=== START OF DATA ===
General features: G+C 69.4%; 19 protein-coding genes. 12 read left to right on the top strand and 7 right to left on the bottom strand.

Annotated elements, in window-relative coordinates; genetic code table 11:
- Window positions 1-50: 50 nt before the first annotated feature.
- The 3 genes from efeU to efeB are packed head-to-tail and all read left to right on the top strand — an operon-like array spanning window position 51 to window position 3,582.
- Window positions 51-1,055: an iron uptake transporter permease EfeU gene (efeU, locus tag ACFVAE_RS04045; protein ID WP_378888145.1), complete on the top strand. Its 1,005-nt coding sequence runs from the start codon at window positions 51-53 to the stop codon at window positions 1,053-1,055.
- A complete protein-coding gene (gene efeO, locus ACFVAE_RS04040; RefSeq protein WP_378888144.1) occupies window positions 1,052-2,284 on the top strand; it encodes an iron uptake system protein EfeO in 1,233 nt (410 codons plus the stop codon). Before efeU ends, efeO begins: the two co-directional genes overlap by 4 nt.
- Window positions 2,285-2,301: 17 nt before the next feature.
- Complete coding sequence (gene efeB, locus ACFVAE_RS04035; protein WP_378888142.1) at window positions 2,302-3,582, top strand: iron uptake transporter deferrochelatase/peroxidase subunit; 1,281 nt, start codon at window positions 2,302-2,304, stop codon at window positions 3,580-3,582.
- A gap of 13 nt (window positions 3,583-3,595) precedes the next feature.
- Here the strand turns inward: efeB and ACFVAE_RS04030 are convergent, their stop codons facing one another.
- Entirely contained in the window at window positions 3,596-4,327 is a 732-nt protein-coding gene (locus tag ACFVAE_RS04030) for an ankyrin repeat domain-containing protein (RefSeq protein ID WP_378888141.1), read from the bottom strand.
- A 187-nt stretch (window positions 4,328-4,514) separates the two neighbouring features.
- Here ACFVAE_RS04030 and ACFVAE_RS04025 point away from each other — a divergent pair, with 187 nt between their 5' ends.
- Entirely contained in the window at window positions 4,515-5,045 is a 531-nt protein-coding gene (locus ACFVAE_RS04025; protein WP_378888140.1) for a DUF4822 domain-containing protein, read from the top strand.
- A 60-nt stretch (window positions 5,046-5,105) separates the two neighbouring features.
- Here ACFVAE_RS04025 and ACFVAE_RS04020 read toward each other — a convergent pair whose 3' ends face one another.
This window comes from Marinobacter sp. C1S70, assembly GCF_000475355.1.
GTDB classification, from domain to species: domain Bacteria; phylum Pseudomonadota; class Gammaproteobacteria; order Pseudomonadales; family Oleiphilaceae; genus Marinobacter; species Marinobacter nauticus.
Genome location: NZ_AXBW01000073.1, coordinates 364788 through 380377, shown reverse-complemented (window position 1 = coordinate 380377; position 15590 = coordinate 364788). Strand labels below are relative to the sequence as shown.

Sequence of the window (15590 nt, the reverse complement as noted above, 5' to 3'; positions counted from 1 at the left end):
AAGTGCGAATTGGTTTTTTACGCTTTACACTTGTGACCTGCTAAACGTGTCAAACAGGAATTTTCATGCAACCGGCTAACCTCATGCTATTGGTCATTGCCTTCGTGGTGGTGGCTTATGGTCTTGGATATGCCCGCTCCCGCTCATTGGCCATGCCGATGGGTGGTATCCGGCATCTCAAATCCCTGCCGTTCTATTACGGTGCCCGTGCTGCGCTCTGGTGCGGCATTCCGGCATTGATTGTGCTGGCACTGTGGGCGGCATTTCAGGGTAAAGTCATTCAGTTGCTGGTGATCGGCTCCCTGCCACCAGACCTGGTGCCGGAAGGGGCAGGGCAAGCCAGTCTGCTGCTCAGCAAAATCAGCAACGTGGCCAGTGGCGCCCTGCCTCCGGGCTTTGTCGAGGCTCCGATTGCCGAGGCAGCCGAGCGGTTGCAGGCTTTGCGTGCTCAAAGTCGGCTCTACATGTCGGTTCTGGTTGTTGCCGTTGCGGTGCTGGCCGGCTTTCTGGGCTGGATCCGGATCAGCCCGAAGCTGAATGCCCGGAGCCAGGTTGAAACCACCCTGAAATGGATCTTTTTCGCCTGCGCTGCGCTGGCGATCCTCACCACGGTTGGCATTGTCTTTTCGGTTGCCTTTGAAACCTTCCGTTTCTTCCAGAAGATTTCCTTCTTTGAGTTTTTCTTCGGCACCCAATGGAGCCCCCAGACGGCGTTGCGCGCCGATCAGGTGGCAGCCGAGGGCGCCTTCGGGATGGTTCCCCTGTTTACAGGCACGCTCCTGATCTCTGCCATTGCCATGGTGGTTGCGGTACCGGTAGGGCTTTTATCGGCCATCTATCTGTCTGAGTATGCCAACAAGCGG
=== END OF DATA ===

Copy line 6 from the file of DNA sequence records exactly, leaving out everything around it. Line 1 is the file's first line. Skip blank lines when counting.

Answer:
- A complete protein-coding gene (gene efeO, locus ACFVAE_RS04040; RefSeq protein WP_378888144.1) occupies window positions 1,052-2,284 on the top strand; it encodes an iron uptake system protein EfeO in 1,233 nt (410 codons plus the stop codon). Before efeU ends, efeO begins: the two co-directional genes overlap by 4 nt.